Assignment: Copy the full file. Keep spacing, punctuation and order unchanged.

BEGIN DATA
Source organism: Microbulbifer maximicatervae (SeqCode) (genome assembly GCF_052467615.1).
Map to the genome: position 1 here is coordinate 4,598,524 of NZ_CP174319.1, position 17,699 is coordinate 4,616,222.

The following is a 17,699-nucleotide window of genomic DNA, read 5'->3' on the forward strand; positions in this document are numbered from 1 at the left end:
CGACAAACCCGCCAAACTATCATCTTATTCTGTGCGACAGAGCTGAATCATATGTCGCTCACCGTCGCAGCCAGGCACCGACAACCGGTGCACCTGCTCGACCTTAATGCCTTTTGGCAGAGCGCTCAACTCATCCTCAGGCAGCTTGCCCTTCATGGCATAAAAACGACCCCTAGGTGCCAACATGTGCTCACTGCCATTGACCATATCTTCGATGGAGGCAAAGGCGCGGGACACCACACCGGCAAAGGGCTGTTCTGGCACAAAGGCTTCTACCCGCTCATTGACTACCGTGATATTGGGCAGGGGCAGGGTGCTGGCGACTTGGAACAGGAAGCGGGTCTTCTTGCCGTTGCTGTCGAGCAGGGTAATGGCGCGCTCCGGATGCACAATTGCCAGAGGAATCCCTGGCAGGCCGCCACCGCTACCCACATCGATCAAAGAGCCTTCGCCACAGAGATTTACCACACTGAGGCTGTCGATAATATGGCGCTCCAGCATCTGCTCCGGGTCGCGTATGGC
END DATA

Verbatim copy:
Source organism: Microbulbifer maximicatervae (SeqCode) (genome assembly GCF_052467615.1).
Map to the genome: position 1 here is coordinate 4,598,524 of NZ_CP174319.1, position 17,699 is coordinate 4,616,222.

The following is a 17,699-nucleotide window of genomic DNA, read 5'->3' on the forward strand; positions in this document are numbered from 1 at the left end:
CGACAAACCCGCCAAACTATCATCTTATTCTGTGCGACAGAGCTGAATCATATGTCGCTCACCGTCGCAGCCAGGCACCGACAACCGGTGCACCTGCTCGACCTTAATGCCTTTTGGCAGAGCGCTCAACTCATCCTCAGGCAGCTTGCCCTTCATGGCATAAAAACGACCCCTAGGTGCCAACATGTGCTCACTGCCATTGACCATATCTTCGATGGAGGCAAAGGCGCGGGACACCACACCGGCAAAGGGCTGTTCTGGCACAAAGGCTTCTACCCGCTCATTGACTACCGTGATATTGGGCAGGGGCAGGGTGCTGGCGACTTGGAACAGGAAGCGGGTCTTCTTGCCGTTGCTGTCGAGCAGGGTAATGGCGCGCTCCGGATGCACAATTGCCAGAGGAATCCCTGGCAGGCCGCCACCGCTACCCACATCGATCAAAGAGCCTTCGCCACAGAGATTTACCACACTGAGGCTGTCGATAATATGGCGCTCCAGCATCTGCTCCGGGTCGCGTATGGC